Nicaragua: The Church complains of “repression” and relatives of political detainees denounce ill-treatment
In Nicaragua, the Catholic Church complains of "repression" and harassment, while theelatives of more than 180 opponents of President Daniel Ortega's imprisoned government denounced the mistreatment of detainees on Monday.
Five organizations of relatives of imprisoned opponents have launched an "urgent appeal" for their "immediate release" because of their "extreme physical and mental deterioration".
Imprisoned opponents are victims of a "policy of ill-treatment (...) in order to (them) exhaust, exterminate or mutilate", denounces a joint press release.
More than forty opponents accused in particular of "undermining national integrity" and money laundering were arrested in the months preceding the presidential election last November. Daniel Ortega was reappointed for a fourth consecutive term, with no serious opponents, seven of whom were arrested. The ballot was described as a “masquerade” in Brussels as in Washington.
At least 45 opponents, accused by the government of having plotted to overthrow Daniel Ortega with the support of the United States, have been sentenced since February to terms of up to 13 years in prison.
Relatives of prisoners continue to denounce conditions of detention that undermine their health, including “late or emergency hospitalization”.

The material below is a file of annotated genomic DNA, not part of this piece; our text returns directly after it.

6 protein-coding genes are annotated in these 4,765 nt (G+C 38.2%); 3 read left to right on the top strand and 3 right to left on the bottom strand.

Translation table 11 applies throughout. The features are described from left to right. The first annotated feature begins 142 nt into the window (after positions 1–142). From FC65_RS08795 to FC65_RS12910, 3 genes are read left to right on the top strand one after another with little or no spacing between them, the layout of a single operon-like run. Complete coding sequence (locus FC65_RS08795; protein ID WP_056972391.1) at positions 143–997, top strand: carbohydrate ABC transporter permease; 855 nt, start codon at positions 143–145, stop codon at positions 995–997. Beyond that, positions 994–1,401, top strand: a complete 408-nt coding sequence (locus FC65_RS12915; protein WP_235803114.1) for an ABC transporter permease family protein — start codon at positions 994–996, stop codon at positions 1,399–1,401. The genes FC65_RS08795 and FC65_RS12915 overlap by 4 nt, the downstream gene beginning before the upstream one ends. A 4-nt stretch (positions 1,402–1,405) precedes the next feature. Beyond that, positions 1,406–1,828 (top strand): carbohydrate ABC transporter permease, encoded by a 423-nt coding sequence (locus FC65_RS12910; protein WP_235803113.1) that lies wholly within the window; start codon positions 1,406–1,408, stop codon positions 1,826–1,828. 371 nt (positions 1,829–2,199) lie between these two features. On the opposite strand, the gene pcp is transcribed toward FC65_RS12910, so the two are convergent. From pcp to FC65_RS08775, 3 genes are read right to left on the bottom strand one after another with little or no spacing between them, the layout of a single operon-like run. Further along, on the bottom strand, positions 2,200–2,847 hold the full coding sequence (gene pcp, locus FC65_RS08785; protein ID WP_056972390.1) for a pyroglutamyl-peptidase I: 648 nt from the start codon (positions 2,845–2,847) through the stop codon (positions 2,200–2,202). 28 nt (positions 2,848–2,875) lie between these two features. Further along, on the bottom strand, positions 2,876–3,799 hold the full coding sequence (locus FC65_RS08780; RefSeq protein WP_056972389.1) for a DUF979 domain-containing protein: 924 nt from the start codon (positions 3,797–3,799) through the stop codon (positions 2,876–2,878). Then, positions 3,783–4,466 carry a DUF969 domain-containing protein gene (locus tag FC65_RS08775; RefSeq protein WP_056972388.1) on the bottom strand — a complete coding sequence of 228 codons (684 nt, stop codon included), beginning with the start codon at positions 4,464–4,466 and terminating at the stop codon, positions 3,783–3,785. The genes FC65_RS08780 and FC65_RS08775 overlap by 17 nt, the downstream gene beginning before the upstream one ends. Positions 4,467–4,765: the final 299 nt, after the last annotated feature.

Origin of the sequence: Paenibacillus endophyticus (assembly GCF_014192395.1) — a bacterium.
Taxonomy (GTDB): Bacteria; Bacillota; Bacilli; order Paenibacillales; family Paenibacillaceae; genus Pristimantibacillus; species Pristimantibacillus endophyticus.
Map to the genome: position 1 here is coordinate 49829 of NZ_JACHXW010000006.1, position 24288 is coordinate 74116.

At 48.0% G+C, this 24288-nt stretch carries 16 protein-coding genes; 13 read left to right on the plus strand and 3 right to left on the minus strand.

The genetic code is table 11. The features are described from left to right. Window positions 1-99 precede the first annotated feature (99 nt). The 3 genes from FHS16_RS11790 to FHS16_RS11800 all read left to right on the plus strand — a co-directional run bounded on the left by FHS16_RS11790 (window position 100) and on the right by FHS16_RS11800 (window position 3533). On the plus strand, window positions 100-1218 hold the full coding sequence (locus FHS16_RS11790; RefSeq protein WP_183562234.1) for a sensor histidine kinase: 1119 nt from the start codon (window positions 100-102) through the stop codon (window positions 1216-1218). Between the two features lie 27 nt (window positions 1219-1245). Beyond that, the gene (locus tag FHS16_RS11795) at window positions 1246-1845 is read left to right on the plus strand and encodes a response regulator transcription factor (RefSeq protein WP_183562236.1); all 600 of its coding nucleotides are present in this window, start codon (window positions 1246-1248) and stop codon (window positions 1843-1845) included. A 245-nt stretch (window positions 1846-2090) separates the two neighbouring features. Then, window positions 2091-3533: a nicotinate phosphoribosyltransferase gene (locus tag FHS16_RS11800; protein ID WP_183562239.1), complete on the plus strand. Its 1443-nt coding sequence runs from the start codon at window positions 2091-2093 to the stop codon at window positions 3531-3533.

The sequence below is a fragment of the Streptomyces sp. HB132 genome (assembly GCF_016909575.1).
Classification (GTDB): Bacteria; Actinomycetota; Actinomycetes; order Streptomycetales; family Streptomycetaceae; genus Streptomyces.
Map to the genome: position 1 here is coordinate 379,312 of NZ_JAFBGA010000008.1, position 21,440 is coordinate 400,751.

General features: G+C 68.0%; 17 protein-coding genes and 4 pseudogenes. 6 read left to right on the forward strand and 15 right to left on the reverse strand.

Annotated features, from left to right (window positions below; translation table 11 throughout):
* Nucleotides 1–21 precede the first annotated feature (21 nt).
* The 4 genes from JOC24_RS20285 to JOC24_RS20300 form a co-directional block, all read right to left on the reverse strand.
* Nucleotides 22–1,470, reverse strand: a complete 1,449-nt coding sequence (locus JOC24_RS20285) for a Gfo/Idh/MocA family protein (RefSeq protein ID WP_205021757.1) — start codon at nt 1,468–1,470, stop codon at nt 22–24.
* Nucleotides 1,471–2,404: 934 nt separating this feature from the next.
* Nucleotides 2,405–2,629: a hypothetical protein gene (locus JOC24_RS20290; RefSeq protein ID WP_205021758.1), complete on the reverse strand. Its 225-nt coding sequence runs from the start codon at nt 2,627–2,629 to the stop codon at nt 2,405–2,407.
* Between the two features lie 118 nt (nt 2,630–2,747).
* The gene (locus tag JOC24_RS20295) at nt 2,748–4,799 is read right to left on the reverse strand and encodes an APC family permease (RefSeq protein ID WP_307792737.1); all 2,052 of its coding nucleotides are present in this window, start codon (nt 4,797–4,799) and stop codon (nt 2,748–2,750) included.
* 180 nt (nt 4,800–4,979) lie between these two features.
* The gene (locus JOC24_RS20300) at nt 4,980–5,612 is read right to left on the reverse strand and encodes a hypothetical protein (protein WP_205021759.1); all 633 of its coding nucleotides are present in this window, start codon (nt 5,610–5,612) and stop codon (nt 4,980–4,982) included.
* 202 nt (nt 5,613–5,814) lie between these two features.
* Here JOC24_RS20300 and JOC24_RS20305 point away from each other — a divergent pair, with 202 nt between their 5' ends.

In February, Hugo Torres, a hero of the Sandinista guerrilla who turned in opposition to President Ortega, died in hospital custody.
The organizations of relatives of detained opponents have expressed particular concern for the state of health of three prisoners, and more particularly for Nidia Barbosa, a 66-year-old activist who suffers from "serious heart problems" and hospitalized last week.
Relatives of the prisoners expressed their solidarity with Mgr Rolando Alvarez, the bishop of Matagalpa (north). The prelate, in charge of communication for the episcopal conference, has been holed up in his church since Thursday and declared himself on a hunger strike to protest against the police harassment he says he is the target of after denouncing the repression against the opposition.
The parish priest of Masaya (south), Harvy Padilla, ensures for his part that the police prevent him from leaving his church and on Sunday banned the faithful from going to the mass he was celebrating.
The Nicaraguan government has accused the bishops of aiding an "attempted coup" for sheltering protesters in churches during the bloody crackdown on opposition protests in 2018.
Since then, tension has never subsided between the Catholic Church and the government, which expelled the apostolic nuncio in March. On Friday, authorities suspended the cable transmission of the Catholic television channel.
Bishop Carlos Aviles, vicar of the Archdiocese of Managua denounced Sunday the “reduction to silence” of the television channel: “radical pacifism disturbs the violent, the criminals. They can't stand having their unpopularity thrown in their face, he said.
The Editorial Board (with AFP)